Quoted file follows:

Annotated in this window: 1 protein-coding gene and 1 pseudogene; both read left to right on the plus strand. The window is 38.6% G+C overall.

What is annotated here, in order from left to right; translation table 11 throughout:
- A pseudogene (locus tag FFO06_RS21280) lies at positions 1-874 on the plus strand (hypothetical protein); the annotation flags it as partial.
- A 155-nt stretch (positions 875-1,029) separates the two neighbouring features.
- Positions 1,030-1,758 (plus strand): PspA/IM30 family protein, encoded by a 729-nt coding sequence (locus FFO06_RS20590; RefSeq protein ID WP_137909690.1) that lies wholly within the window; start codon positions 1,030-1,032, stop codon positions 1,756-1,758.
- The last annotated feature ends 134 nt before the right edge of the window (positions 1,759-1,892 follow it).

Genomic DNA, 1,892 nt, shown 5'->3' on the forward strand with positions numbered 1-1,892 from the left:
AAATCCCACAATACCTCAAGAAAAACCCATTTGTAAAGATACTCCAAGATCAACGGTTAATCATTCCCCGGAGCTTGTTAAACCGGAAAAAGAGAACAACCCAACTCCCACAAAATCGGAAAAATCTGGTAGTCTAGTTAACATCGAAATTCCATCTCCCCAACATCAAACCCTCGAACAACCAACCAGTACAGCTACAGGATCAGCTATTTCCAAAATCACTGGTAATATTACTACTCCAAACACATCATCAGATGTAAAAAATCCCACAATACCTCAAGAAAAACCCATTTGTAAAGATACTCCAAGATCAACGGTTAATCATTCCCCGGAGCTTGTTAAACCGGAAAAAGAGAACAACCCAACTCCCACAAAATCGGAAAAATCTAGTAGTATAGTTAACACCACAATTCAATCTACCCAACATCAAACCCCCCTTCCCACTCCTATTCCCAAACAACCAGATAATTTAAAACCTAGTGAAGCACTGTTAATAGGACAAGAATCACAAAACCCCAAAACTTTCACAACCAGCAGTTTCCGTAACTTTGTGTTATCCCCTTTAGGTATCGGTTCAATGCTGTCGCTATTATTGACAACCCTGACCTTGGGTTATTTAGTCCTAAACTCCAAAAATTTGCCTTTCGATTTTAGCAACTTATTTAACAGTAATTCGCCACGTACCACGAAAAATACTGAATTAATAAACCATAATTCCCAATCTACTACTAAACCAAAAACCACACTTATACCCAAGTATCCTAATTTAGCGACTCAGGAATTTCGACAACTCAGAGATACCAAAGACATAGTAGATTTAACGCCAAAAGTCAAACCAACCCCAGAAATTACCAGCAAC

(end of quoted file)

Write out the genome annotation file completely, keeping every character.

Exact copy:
Annotated in this window: 1 protein-coding gene and 1 pseudogene; both read left to right on the plus strand. The window is 38.6% G+C overall.

What is annotated here, in order from left to right; translation table 11 throughout:
- A pseudogene (locus tag FFO06_RS21280) lies at positions 1-874 on the plus strand (hypothetical protein); the annotation flags it as partial.
- A 155-nt stretch (positions 875-1,029) separates the two neighbouring features.
- Positions 1,030-1,758 (plus strand): PspA/IM30 family protein, encoded by a 729-nt coding sequence (locus FFO06_RS20590; RefSeq protein ID WP_137909690.1) that lies wholly within the window; start codon positions 1,030-1,032, stop codon positions 1,756-1,758.
- The last annotated feature ends 134 nt before the right edge of the window (positions 1,759-1,892 follow it).

Genomic DNA, 1,892 nt, shown 5'->3' on the forward strand with positions numbered 1-1,892 from the left:
AAATCCCACAATACCTCAAGAAAAACCCATTTGTAAAGATACTCCAAGATCAACGGTTAATCATTCCCCGGAGCTTGTTAAACCGGAAAAAGAGAACAACCCAACTCCCACAAAATCGGAAAAATCTGGTAGTCTAGTTAACATCGAAATTCCATCTCCCCAACATCAAACCCTCGAACAACCAACCAGTACAGCTACAGGATCAGCTATTTCCAAAATCACTGGTAATATTACTACTCCAAACACATCATCAGATGTAAAAAATCCCACAATACCTCAAGAAAAACCCATTTGTAAAGATACTCCAAGATCAACGGTTAATCATTCCCCGGAGCTTGTTAAACCGGAAAAAGAGAACAACCCAACTCCCACAAAATCGGAAAAATCTAGTAGTATAGTTAACACCACAATTCAATCTACCCAACATCAAACCCCCCTTCCCACTCCTATTCCCAAACAACCAGATAATTTAAAACCTAGTGAAGCACTGTTAATAGGACAAGAATCACAAAACCCCAAAACTTTCACAACCAGCAGTTTCCGTAACTTTGTGTTATCCCCTTTAGGTATCGGTTCAATGCTGTCGCTATTATTGACAACCCTGACCTTGGGTTATTTAGTCCTAAACTCCAAAAATTTGCCTTTCGATTTTAGCAACTTATTTAACAGTAATTCGCCACGTACCACGAAAAATACTGAATTAATAAACCATAATTCCCAATCTACTACTAAACCAAAAACCACACTTATACCCAAGTATCCTAATTTAGCGACTCAGGAATTTCGACAACTCAGAGATACCAAAGACATAGTAGATTTAACGCCAAAAGTCAAACCAACCCCAGAAATTACCAGCAAC